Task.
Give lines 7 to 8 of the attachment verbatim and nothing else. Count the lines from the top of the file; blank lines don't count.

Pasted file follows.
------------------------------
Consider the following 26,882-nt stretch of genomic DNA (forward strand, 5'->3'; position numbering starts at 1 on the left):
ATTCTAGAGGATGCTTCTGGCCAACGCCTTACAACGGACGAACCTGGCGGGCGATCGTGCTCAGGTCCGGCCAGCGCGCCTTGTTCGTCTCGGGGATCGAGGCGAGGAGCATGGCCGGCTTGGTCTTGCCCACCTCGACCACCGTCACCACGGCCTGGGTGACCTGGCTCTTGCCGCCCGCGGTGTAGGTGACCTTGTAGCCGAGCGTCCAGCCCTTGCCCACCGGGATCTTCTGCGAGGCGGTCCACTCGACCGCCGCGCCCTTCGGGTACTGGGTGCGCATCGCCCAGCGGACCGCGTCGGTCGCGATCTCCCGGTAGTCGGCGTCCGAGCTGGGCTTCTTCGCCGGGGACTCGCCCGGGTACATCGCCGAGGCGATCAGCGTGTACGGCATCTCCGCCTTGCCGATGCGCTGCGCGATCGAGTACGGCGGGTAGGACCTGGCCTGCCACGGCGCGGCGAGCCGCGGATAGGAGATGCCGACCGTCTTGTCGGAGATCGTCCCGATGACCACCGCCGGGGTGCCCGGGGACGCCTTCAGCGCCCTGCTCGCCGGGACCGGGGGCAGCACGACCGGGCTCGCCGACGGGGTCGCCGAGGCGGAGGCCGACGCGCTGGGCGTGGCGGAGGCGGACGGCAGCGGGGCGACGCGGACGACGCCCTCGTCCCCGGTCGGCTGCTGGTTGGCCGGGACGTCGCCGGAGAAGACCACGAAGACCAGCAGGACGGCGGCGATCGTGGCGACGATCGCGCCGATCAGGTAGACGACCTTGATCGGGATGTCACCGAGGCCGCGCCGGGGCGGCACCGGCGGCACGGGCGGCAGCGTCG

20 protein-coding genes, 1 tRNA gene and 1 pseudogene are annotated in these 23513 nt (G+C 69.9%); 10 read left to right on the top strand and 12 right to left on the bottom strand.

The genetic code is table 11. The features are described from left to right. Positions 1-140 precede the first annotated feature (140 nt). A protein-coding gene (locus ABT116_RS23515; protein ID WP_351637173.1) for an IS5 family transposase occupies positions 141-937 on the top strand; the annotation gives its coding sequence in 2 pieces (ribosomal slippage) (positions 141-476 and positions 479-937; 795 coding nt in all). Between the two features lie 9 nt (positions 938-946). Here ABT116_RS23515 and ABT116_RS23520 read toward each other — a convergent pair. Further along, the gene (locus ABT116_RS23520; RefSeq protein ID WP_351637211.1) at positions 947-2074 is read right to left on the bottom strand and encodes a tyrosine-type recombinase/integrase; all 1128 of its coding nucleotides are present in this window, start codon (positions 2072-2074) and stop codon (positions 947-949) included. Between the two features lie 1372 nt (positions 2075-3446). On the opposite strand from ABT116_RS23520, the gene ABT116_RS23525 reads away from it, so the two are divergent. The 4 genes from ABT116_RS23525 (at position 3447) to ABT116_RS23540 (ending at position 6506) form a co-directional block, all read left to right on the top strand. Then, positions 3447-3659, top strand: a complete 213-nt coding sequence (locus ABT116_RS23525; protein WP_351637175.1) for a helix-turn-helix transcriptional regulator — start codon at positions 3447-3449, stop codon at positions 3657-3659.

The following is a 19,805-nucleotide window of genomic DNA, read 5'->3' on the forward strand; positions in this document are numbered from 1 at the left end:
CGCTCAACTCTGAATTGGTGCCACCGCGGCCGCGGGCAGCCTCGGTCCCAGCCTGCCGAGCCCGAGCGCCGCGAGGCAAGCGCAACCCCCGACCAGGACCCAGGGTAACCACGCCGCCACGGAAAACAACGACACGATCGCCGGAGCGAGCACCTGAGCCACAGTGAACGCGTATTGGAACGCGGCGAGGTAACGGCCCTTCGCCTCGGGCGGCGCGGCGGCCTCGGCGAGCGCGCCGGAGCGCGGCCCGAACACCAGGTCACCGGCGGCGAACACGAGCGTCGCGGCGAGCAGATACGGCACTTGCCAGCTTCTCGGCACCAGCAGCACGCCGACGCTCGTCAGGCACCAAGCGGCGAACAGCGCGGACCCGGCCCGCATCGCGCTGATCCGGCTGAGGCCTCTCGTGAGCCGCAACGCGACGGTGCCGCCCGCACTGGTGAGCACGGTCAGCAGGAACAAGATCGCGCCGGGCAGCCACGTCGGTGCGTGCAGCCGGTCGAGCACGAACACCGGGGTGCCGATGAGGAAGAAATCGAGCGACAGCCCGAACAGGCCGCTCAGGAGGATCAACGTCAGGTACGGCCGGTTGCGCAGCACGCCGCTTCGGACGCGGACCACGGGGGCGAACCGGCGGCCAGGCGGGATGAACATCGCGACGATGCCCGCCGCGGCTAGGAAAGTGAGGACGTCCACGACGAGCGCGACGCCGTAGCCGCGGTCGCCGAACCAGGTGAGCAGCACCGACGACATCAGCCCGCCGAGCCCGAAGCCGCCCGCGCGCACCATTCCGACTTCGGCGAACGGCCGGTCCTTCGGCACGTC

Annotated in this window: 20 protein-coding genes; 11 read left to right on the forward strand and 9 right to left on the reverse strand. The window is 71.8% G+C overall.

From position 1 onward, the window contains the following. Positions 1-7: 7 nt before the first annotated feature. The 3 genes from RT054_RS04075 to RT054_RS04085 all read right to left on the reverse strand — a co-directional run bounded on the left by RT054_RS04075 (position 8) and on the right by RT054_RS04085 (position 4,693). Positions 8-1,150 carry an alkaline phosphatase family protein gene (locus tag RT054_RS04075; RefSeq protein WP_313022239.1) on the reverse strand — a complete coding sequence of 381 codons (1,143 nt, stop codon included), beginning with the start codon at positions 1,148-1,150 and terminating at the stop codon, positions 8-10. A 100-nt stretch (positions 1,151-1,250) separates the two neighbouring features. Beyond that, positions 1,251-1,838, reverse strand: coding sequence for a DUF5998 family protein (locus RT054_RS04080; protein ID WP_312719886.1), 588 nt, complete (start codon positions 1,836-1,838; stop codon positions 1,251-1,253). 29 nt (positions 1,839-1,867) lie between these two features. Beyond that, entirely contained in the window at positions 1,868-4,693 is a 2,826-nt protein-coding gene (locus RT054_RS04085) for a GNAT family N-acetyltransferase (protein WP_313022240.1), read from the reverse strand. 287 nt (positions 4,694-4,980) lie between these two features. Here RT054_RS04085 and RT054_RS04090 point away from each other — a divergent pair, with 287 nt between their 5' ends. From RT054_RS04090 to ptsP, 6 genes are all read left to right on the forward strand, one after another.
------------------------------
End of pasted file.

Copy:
Annotated in this window: 20 protein-coding genes; 11 read left to right on the forward strand and 9 right to left on the reverse strand. The window is 71.8% G+C overall.

From position 1 onward, the window contains the following. Positions 1-7: 7 nt before the first annotated feature. The 3 genes from RT054_RS04075 to RT054_RS04085 all read right to left on the reverse strand — a co-directional run bounded on the left by RT054_RS04075 (position 8) and on the right by RT054_RS04085 (position 4,693). Positions 8-1,150 carry an alkaline phosphatase family protein gene (locus tag RT054_RS04075; RefSeq protein WP_313022239.1) on the reverse strand — a complete coding sequence of 381 codons (1,143 nt, stop codon included), beginning with the start codon at positions 1,148-1,150 and terminating at the stop codon, positions 8-10. A 100-nt stretch (positions 1,151-1,250) separates the two neighbouring features. Beyond that, positions 1,251-1,838, reverse strand: coding sequence for a DUF5998 family protein (locus RT054_RS04080; protein ID WP_312719886.1), 588 nt, complete (start codon positions 1,836-1,838; stop codon positions 1,251-1,253). 29 nt (positions 1,839-1,867) lie between these two features. Beyond that, entirely contained in the window at positions 1,868-4,693 is a 2,826-nt protein-coding gene (locus RT054_RS04085) for a GNAT family N-acetyltransferase (protein WP_313022240.1), read from the reverse strand. 287 nt (positions 4,694-4,980) lie between these two features. Here RT054_RS04085 and RT054_RS04090 point away from each other — a divergent pair, with 287 nt between their 5' ends. From RT054_RS04090 to ptsP, 6 genes are all read left to right on the forward strand, one after another.